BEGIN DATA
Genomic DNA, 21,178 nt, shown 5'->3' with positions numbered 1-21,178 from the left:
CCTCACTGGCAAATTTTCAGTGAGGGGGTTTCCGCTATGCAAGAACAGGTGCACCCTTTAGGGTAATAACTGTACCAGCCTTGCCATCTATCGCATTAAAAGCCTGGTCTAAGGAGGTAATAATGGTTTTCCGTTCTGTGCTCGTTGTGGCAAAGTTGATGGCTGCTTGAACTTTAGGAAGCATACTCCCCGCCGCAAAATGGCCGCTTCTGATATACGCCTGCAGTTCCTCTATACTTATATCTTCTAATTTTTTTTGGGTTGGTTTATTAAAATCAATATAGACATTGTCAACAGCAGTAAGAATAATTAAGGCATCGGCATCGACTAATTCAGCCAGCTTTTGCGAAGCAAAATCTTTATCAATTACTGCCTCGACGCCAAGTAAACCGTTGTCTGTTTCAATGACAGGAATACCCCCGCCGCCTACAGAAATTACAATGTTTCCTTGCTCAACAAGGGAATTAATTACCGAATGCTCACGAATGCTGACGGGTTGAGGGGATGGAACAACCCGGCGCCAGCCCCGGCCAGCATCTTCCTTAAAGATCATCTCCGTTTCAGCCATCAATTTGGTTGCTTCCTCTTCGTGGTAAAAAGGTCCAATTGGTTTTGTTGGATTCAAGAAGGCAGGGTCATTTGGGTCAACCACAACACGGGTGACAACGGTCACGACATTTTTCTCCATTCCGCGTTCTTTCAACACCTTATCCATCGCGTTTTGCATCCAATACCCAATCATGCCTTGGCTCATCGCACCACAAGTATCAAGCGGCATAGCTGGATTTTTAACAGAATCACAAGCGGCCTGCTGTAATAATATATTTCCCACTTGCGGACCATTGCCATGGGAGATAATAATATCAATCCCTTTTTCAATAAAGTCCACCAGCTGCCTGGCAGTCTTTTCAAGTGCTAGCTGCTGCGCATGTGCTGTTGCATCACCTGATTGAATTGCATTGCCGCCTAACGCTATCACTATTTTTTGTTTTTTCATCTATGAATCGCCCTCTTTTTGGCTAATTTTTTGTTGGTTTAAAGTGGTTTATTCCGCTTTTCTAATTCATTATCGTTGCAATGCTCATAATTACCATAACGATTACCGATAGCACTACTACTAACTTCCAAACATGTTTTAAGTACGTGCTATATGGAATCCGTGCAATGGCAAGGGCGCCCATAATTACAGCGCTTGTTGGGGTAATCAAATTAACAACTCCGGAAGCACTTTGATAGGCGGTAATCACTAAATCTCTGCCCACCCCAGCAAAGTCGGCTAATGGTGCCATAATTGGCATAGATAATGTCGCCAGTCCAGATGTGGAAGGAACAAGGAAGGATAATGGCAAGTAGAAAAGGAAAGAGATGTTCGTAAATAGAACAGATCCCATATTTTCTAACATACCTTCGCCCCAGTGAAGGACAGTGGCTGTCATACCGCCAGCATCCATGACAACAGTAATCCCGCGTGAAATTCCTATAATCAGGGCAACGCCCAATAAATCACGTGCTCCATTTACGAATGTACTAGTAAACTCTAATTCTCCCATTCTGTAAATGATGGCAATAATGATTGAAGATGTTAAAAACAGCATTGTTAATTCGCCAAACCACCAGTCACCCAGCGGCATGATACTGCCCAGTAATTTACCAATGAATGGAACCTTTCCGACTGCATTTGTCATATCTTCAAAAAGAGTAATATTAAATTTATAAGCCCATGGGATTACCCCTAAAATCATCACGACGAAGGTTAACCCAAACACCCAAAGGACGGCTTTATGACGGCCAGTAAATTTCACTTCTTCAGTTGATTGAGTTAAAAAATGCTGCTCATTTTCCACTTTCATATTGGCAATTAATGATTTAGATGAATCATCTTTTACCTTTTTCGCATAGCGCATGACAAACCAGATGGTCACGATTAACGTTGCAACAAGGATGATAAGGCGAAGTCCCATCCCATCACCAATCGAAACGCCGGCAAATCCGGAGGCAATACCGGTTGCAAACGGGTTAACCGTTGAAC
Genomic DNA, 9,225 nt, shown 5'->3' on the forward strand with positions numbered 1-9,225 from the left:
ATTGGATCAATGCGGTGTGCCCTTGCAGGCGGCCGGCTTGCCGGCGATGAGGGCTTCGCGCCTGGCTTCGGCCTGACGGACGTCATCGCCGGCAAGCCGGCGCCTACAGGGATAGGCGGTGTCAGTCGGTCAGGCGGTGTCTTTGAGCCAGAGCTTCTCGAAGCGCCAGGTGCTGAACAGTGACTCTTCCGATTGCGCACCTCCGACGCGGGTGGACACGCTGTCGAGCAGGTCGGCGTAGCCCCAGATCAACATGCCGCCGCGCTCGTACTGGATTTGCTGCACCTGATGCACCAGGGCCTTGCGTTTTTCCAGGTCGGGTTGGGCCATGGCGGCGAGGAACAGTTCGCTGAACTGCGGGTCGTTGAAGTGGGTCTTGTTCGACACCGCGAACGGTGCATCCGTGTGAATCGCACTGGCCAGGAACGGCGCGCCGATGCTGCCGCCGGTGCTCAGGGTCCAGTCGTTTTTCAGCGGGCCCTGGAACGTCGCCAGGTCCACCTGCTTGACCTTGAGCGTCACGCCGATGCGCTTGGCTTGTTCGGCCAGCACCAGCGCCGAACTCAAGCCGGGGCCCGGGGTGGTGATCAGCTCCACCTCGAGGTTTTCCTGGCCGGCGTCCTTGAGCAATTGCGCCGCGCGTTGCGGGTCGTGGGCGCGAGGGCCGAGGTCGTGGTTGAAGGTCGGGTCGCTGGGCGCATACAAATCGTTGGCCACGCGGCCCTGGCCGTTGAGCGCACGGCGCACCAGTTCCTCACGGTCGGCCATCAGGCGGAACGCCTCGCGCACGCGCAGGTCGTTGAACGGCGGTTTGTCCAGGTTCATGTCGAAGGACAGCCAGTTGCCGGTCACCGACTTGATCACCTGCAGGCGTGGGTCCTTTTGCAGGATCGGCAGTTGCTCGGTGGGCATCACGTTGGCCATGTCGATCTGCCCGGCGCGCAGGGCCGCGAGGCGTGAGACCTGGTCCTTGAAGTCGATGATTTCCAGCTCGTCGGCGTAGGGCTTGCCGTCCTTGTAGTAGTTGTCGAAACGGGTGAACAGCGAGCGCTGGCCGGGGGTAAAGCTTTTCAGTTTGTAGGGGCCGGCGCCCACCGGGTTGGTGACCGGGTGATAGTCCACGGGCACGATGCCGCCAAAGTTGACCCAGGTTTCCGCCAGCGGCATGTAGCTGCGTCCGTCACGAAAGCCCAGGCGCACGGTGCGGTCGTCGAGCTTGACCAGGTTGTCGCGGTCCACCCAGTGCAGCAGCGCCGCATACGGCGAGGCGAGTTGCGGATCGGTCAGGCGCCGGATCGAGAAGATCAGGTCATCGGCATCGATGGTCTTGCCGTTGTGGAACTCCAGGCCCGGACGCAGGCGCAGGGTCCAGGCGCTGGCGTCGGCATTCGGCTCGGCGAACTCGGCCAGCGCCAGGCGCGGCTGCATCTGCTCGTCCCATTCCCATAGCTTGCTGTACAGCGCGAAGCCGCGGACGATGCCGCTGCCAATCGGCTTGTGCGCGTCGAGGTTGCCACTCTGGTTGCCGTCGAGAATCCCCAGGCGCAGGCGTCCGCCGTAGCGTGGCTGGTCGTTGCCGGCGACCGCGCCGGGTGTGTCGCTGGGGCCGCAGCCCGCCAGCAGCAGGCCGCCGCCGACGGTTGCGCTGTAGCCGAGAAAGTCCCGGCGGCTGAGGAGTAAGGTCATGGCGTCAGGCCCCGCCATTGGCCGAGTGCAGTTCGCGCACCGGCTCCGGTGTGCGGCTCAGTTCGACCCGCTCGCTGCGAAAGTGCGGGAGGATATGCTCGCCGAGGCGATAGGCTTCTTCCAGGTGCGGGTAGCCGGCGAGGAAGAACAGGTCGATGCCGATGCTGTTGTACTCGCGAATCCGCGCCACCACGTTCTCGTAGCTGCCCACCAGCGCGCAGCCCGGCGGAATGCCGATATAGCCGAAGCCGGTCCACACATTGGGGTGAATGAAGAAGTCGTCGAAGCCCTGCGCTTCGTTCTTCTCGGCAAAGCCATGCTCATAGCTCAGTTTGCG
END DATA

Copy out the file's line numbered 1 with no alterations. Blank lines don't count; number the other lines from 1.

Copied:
Genomic DNA, 21,178 nt, shown 5'->3' with positions numbered 1-21,178 from the left: